Asset protection planning is the process of arranging your financial affairs to prevent (or at least minimize) the risk of your assets being used to satisfy claims of future creditors or claimants.
Generally, an asset protection strategy should dissuade potential creditors from pursuing an action against you, and protect your personal assets from being seized to satisfy a creditor’s judgment.
Asset protection is not intended to hide assets, defraud creditors, or evade the payment of taxes. In fact, if a court finds that your asset protection plans were made with the intent to defraud, it will disregard those plans and make the assets available to creditors.
Why is asset protection planning important for women?
Women, now more than ever, need to consider asset protection planning because:
- Women live longer than men and will likely need their money to last longer
- At some point in their lives, women may have to manage their own finances due to divorce, widowhood, or remaining single
- Many women are successful business owners
- A good asset protection plan can help you achieve financial security and independence, and give you an opportunity to have enough money to provide for your comfortable support and that of your dependents
Insurance as part of your asset protection plan
Often, the simplest way to protect assets is by shifting the risk to an insurance company. This should generally be your first line of defense. However, insurance may not provide all the protection you need, or it might not be available.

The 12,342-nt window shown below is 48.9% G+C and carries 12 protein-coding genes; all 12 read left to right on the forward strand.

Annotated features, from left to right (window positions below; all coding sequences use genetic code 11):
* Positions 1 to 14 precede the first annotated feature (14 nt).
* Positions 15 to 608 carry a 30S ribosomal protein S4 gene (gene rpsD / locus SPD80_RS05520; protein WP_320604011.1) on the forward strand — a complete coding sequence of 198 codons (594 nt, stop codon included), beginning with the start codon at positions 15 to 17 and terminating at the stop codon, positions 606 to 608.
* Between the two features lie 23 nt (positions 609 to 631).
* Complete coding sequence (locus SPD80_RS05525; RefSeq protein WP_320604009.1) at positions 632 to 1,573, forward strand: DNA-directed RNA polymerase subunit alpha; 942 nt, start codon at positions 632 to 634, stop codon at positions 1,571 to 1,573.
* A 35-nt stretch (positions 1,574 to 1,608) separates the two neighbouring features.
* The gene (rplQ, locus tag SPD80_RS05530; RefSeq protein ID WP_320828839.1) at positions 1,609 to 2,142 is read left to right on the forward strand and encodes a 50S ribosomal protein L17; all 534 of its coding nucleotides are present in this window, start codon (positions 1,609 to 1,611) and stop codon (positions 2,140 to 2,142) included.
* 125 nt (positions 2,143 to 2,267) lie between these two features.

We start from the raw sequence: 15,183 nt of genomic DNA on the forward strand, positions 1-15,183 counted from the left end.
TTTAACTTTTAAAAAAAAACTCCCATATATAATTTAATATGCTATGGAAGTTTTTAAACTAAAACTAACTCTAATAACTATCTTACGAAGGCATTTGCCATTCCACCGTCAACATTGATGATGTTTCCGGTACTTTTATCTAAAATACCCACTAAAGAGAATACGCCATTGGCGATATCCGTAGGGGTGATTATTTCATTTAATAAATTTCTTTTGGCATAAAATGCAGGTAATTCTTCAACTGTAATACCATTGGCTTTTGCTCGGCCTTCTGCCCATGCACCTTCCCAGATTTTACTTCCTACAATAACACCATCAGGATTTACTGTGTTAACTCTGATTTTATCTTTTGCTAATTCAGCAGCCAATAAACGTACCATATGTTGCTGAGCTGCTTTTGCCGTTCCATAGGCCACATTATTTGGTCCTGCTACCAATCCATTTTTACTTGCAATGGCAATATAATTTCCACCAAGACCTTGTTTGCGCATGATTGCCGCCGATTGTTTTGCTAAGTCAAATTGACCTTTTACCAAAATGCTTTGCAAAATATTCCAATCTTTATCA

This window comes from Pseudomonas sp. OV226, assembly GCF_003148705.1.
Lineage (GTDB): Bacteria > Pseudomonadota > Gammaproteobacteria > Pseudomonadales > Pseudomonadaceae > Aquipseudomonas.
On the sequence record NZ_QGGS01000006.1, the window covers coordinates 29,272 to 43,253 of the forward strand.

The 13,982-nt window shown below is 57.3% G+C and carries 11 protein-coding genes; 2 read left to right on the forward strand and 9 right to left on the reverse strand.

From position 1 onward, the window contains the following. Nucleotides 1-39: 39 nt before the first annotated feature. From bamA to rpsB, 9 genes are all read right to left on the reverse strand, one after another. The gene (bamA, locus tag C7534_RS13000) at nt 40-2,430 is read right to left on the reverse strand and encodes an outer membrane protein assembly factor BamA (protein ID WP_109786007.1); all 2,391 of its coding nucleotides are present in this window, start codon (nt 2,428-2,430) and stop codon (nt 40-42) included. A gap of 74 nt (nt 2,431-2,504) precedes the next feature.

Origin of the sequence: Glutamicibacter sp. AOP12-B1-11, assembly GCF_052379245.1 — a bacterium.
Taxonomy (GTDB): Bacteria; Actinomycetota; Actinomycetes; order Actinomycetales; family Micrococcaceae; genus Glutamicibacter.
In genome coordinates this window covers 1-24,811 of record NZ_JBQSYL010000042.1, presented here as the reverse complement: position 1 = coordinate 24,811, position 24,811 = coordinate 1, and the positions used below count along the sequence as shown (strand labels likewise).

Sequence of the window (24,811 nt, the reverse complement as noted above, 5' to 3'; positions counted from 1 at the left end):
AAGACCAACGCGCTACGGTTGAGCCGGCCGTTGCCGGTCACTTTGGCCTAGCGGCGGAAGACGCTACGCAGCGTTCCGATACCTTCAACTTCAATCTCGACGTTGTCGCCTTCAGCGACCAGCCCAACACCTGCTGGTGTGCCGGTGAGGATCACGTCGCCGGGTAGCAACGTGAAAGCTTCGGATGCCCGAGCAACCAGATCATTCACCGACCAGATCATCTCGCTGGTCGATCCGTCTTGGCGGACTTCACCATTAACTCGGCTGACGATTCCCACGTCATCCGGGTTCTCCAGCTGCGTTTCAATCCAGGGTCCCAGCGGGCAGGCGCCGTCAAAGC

Other asset protection strategies generally involve transferring legal ownership of assets to other persons or entities, such as corporations, limited partnerships, and trusts. The logic behind shifting ownership of assets is fairly straightforward: your creditors can’t reach assets you don’t own.
Asset protection planning with business entities
You might be a business owner, or thinking about starting a business. If so, choosing a business entity is an important decision. A number of issues should be considered when selecting a form of business entity, including tax considerations.
Consult an attorney and tax professional before shifting assets to a corporation or other business entity.
One option is a C corporation. The law views a C corporation as a separate legal entity. As such, business assets owned by a C corporation are considered separate from your personal assets, which will generally not be at risk for the liabilities of the business.
However, protection from liability may be lost if the business does not act like a business, such as when the business acts in bad faith, fails to observe corporate formalities (e.g., organizational meetings), has its assets drained (e.g., unreasonably high salaries paid to shareholder-employees), is inadequately funded, or has its funds commingled with shareholders’ funds.